210Pb activity of sediment samples at 10-cm intervals in core DH3-1 was analyzed to date the core. 210Pb activity was determined by measuring its granddaughter 210Po, which was assumed to be in equilibrium with 210Pb. Spiking with 208Po and selfplating was performed according to Zaborska et al. (2007). After deposition, 210Po and 208Po on the disk were measured using an α spectroscope (YQ-14). The activity of 210Pb in the sample was determined based on chemical recovery by comparing the measured and spiked activities of 208Po. The relative standard deviations (RSDs) of 210Pb activity were less than 10%. The supported 210Pb was calculated as the average of several 210Pb activities in deep layers (70– 92 cm, below the zone of 210Pb exponential decline). A constant initial concentration (CIC) model was used to calculate the sedimentation rate (Robbins and Edgington, 1975). Wet sediment samples were treated with 10% H2O2 and 1 mol/L HCl to remove organic matter and carbonate, then disaggregated by ultrasonic and measured for grain size with a Lase Particle Size Analyzer (Cilas 940L).2.3 Pb content analysis
All the surface sediment and sliced core samples at 2-cm intervals were analyzed for Pb and Sc content. About 0.05-g ground sediment were digested in airtight Teflon vessel with HNO3-HF-HClO4 mixture at 180 ℃ for 48 h. After digestion, the uncapped vessel was evaporated to dryness at 150 ℃, and then the residue was dissolved with 1∶2 HNO3 and digested again with air-tight vessel at 180 ℃ for 24 h. Then the solution was diluted with 2% HNO3 and analyzed for the concentration of Pb and other trace elements (e.g. Sc) with inductively coupled plasma mass spectrometry (ICP-MS) (Elan DRC II). Two blank samples were performed throughout the experiment, and their trace-element concentrations were below the detection limit of ICP-MS. Analytical precision was assured by triplicate analysis every 8 samples, and the RSDs for Pb and Sc analysis were < 5%. Standard reference materials (GBW07315, GBW07316, BCR-2, and BHVO-2) were used to guarantee the accuracy of the total concentration analysis. The recoveries ranged from 90%–110%.2.4 Pb isotope analysis
Stable Pb isotopic compositions in sediments were analyzed in Guangzhou Institute of Geochemistry, Chinese Academy of Sciences. About 20 mg of ground sediment were digested in a polytetrafluoroethylene (PTFE) digestion bomb using a HNO3-HF mixture at 180 ℃ for 24 h. After cooling, the solution was evaporate to dryness on a hot plate, 0.5-mL HBr was added and evaporated again to dryness, and 4-mL 0.8-mol/L HBr was added to dissolve the residue at 135 ℃ for 5 h. The solution was centrifuged at 3 000 r/min for about 3 min and then the supernatant was loaded onto a pre-conditioned AG1-X8 anion exchange column to separate Pb. Pb isotopes were measured using a multi-collector ICP-MS (MC-ICP-MS) (Nu plasma). A Tl spike was added to all samples and standards to correct mass fractionation (White et al., 2000). A lead isotope standard (NIST SRM, 981) was used during the determination for calibration and quality control. The average measured ratios of 206Pb/204Pb, 207Pb/204Pb, and 208Pb/204Pb of NIST 981 were 16.930 6±0.001 0, 15.483 3±0.001 1, and 36.673 5±0.003 3 (2SD (standard deviation), n=11), respectively, close to the certified standard values (16.932 2, 15.485 5, and 36.685 6). A standard material BHVO-2 was analyzed for Pb isotopes to ensure the accuracy of Pb isotope analysis. The determined 206Pb/204Pb, 207Pb/204Pb, and 208Pb/204Pb ratios of BHVO-2 were 18.647 2±0.001 4 (2SD), 15.522 2±0.003 3, and 38.205 7±0.001 9, respectively, consistent with the reported values of 18.647 4±0.024 2, 15.533 4±0.009 4, and 38.236 7±0.018 2 (2SD) (Weis et al., 2006).2.5 Statistical analysis 2.5.1 Enrichment factor calculation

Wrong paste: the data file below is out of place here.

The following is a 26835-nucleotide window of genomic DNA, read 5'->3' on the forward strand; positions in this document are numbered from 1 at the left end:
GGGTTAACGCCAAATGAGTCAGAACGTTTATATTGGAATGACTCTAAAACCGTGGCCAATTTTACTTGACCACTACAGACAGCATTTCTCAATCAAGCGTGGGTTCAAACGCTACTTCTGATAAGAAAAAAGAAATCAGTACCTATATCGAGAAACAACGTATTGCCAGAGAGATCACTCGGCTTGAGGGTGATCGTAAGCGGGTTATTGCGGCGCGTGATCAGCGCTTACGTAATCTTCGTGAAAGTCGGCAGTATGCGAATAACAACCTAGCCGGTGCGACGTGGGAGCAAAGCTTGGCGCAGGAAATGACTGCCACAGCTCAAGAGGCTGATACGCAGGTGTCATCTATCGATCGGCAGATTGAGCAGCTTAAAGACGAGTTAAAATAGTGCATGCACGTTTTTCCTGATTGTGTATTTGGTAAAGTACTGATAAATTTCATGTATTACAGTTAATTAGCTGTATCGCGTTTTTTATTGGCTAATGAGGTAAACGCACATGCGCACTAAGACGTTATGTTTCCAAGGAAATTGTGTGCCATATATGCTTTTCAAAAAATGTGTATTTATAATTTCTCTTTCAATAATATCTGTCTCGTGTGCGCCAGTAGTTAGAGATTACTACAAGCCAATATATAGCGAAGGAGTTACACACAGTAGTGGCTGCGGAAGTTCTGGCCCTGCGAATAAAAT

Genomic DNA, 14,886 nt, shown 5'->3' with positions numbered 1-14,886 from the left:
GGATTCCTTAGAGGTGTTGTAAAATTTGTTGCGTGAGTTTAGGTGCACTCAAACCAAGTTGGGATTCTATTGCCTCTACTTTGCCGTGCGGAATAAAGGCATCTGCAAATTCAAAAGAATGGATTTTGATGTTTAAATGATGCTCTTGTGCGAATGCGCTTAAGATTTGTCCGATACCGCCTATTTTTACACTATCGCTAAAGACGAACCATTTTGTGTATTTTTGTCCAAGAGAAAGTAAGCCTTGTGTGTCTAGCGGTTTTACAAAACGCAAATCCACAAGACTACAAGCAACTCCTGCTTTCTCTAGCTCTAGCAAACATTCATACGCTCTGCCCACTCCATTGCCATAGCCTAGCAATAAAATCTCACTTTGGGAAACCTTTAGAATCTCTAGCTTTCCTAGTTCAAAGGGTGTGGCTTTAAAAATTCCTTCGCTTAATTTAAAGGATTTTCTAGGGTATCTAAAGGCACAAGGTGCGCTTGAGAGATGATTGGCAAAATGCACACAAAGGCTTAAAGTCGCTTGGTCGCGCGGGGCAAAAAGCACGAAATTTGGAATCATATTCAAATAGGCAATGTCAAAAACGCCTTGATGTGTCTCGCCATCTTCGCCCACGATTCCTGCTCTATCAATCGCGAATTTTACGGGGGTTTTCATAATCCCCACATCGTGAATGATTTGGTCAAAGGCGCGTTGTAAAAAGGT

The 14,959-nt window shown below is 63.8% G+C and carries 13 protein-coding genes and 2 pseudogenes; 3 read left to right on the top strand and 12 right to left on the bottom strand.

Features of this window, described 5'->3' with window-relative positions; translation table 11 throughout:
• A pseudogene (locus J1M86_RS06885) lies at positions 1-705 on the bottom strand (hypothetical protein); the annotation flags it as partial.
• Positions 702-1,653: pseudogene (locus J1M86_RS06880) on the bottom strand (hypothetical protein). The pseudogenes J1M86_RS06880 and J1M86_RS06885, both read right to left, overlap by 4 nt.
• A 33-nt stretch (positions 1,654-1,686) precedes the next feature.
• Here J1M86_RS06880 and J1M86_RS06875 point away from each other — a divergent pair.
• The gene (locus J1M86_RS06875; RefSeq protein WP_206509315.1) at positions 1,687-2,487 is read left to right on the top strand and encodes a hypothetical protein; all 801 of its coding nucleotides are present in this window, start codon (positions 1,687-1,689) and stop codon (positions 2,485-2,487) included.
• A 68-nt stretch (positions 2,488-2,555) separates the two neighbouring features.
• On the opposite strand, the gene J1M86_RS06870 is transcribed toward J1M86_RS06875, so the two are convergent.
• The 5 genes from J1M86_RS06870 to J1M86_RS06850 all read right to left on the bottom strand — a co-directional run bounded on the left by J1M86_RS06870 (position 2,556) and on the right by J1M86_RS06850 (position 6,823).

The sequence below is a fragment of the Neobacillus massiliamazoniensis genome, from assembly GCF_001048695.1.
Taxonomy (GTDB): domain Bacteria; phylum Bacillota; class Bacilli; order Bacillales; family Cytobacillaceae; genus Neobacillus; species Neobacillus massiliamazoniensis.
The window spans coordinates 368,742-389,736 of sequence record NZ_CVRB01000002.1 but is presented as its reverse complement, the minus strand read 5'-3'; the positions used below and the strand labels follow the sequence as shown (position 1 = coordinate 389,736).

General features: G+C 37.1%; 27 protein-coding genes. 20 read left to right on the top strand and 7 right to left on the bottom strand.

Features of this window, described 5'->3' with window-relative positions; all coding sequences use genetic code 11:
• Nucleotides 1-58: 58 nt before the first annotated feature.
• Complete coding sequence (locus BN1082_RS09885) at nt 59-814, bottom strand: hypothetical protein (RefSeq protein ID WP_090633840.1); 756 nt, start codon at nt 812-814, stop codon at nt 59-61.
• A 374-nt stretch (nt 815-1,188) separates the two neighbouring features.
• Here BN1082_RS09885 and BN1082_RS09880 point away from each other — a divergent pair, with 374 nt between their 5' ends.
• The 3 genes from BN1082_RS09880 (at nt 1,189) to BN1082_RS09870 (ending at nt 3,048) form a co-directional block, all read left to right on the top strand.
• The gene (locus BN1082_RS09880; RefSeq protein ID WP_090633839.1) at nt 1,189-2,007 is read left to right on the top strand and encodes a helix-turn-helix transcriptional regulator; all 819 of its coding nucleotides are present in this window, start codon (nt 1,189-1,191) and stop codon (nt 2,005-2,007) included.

Enrichment factor (EF) of Pb in sediment is calculated as the following:
where (CPb/CSc)sample and (CPb/CSc)background are ratios of Pb content to Sc content in sample and background sediment, respectively. Average contents of Pb and Sc in deep core DH3-1 (60–82 cm) were used as background values.2.5.2 Two end-member mixing model (keeling plot)
According to Keeling (1961), when the samples are mixtures (m) of two component end members with the assumption that one source remain stable (s) and its flux is much higher than the other varied source (v), the following equation could be written according to the mass and isotope balance:
where C and R denote to concentration and isotope ratios of Pb, and s and v represent riverine and anthropogenic end-member in this study, respectively. The following equation could be deduced to:
A linear trend should exist between Rm and 1/Cm, and the isotope ratio of anthropogenic Pb (Rv) was obtained from the intercept of the line. The contributions of riverine and anthropogenic endmember (fs and fv, respectively) were calculated by the following equation:
The contributions of multiple sources of Pb in sediments were quantified through a stable isotope mixing model in Simmr package (version 0.3). This model runs in R 3.5.3 (R Core Team, 2019) based on Pb isotope data in sediments and potential sources. Simmr is designed as an upgrade of the SIAR model that contains a slightly more sophisticated mixing model and uses Just Another Gibbs Sampler (JAGS) to run the model (Parnell et al., 2010, 2013). 207Pb/206Pb, 208Pb/206Pb, and 206Pb/204Pb ratios in sediments were put into the model as the mixtures. Means and SDs of Pb isotope ratios of potential Pb sources were put into the model as the source data. Other parameters in the model such as concentration and correction coefficient were set as default (NULL).